Perhaps nothing has so suddenly dramatized the loss of the “old” Village as the sale of the building in which the beloved White Horse Tavern has sat unchanged since 1880. Generations and generations of young and not so young people have eased their way into a chair or booth there to sip a lager or two and talked—just talked—“Meet you at the White Horse.”
Now, we have learned that Steve Croman, the caricature of an ice-blooded landlord, fresh from eight months in the Tombs prison and still owning over 100 tenement buildings housing anxious rent-stabilized tenants, has bought the building in which the White Horse sits. Will he kill it? The dead-faced landlord may just do that—mordantly seeking revenge for the slurry of hatred he has stirred from his decades of heartless harassment of tenants who, for protection, have had to form anti-Croman activist groups such as the Stop Croman Coalition and the Croman Tenants Alliance.
We have also learned that Eytan Sugarman, a newish innovative restauranteur who owns a chic pizza restaurant and several other “high profile” restaurants, has bought the bar from the two retiring owners and has had his application for a liquor license approved by Community Board 2. Will he save the White Horse? Will he turn it into a breathtakingly expensive pizza parlor capturing gob-smacking amounts of cash from innocent domestic and foreign tourists and leaving us old-time Villagers with only wistful memories of a fifty-cent mug of porter? (Oh, how many I drank). He kept saying “no” before the community board as he pleaded for the liquor license. His self-confident PR guy assured me that all Sugarman wants to do is “change the pipes.” I asked that Sugarman come and visit me at 69 Charles Street and was told that he’d “try.” Sugarman did not come so I have to write this without his face-to-face testimony. He offered in a Villager article about the White Horse that he plans to “maintain this legacy.” But he also said that prices could go up. Will those prices exclude those living on a fragile income from the bar forever?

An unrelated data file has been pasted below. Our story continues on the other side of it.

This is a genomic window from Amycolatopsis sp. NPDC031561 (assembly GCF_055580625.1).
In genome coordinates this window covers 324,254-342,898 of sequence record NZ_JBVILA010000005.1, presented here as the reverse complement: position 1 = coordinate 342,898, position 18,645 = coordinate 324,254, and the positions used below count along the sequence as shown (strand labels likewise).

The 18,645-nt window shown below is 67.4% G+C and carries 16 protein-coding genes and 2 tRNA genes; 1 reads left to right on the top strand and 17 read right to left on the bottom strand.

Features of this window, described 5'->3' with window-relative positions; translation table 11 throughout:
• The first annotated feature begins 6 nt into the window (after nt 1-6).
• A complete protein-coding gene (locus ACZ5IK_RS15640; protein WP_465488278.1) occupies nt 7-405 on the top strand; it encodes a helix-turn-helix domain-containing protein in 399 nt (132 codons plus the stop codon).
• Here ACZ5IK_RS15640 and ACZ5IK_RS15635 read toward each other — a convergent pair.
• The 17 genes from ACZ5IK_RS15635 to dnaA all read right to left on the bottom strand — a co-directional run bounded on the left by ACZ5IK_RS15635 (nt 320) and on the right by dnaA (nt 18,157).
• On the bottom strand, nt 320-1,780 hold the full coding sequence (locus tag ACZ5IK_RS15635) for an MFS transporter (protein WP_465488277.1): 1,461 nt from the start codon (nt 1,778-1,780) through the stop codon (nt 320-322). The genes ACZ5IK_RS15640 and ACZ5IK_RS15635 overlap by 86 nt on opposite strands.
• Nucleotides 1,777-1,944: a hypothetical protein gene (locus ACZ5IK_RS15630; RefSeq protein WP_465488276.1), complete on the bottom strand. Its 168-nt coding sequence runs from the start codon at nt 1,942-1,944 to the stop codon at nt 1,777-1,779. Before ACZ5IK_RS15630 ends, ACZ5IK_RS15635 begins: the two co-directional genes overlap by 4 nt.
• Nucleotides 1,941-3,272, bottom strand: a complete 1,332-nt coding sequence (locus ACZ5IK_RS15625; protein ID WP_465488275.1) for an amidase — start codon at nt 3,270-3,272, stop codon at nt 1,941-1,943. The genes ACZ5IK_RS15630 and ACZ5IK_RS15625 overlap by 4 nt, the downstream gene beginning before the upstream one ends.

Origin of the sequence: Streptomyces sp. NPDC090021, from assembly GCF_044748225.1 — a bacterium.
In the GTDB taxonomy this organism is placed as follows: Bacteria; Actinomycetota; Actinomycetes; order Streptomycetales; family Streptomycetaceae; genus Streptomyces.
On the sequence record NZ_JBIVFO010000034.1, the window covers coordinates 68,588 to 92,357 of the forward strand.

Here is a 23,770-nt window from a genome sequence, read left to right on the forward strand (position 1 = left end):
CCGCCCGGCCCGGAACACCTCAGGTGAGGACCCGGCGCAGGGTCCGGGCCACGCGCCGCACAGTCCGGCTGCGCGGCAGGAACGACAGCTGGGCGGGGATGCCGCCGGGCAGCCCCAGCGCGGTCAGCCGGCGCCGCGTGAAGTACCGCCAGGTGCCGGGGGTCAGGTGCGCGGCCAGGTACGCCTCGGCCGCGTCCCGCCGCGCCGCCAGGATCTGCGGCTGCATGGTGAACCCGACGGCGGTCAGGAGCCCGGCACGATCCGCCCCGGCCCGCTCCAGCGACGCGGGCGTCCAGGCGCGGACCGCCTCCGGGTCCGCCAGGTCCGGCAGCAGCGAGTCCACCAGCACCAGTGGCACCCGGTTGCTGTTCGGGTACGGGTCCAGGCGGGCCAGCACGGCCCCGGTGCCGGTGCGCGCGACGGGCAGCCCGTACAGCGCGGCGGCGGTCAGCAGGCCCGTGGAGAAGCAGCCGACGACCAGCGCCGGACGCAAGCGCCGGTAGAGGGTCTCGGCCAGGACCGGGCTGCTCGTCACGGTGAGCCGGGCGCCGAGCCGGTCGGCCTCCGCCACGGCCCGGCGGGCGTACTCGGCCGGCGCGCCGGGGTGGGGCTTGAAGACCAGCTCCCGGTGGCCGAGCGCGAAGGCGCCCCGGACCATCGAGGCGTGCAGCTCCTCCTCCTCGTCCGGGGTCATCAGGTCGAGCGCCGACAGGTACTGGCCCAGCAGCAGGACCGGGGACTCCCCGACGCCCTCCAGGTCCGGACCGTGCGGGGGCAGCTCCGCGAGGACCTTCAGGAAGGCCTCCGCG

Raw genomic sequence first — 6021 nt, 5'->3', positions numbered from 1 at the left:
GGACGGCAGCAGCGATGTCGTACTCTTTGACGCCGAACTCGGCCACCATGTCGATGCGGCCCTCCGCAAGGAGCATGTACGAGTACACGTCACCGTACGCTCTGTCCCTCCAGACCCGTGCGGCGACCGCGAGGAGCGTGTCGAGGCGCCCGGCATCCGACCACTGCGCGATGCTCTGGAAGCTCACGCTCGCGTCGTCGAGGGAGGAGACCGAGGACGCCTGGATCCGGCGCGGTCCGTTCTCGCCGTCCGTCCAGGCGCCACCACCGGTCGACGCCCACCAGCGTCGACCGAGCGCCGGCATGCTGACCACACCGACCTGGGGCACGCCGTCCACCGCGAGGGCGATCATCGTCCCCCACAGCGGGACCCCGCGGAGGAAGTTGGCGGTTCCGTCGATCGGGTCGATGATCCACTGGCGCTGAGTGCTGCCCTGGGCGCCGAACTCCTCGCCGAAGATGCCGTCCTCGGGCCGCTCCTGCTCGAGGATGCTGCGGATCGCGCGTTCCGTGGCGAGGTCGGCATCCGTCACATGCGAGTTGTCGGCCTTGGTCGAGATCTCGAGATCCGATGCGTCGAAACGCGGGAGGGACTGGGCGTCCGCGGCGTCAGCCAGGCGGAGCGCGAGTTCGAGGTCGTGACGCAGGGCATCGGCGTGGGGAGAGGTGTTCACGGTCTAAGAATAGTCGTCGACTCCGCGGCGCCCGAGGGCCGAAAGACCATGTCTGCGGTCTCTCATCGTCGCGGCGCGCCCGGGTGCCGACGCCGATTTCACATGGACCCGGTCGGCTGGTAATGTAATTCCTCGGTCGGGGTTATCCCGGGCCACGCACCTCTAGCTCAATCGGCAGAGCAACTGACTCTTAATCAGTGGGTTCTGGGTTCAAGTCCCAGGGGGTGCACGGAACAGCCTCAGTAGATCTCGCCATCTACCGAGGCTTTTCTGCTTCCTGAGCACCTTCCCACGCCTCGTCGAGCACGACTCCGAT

The almost palpable memories of the White Horse—Dylan Thomas getting up after many beers and reciting in his Welsh nasal drone; and meeting my wife to-be. Can we save those memories? We can enjoy memories at no cost, but a cold lager may become too expensive—there is more than one way to lose the past.
The West Village is a rare enclave of old buildings built along cow paths and family farms; we have saved how our memories looked 50 years ago but can we save our apartments or our favorite restaurants when the costs move beyond our grasp? It is not just the change of decor that kills a great piece of Village history, but prices. Way back, I used to go to the Waverly Inn for charm and good cheap food. Now a plate of pasta costs $50 and the charm has evaporated.
Andrew Berman of the Greenwich Village Society for Historic Preservation has come up with a unique suggestion, a last-ditch solution that has rarely been attempted before—to landmark the interior of the White Horse (this could start something new)—sweet.
On one of many evenings that I sat at the White Horse drinking porter with my former apartment mates (Atlantic City painter John Collins and Grand Junction Colorado sculptor Chuck Littler), Dylan Thomas got up behind us and began, in a sonorous voice, to enunciate his poetry. Some nights later, he met his death while walking home from the White Horse to the Chelsea Hotel. Not so long ago, when the mayor of the Welsh province of Dylan’s youth came to WestView to film an interview with me, I wished I had walked over to Dylan’s table on the last night I saw him and offered to buy the next round. What makes a living landmark valuable are the living memories of those who have helped to make its history.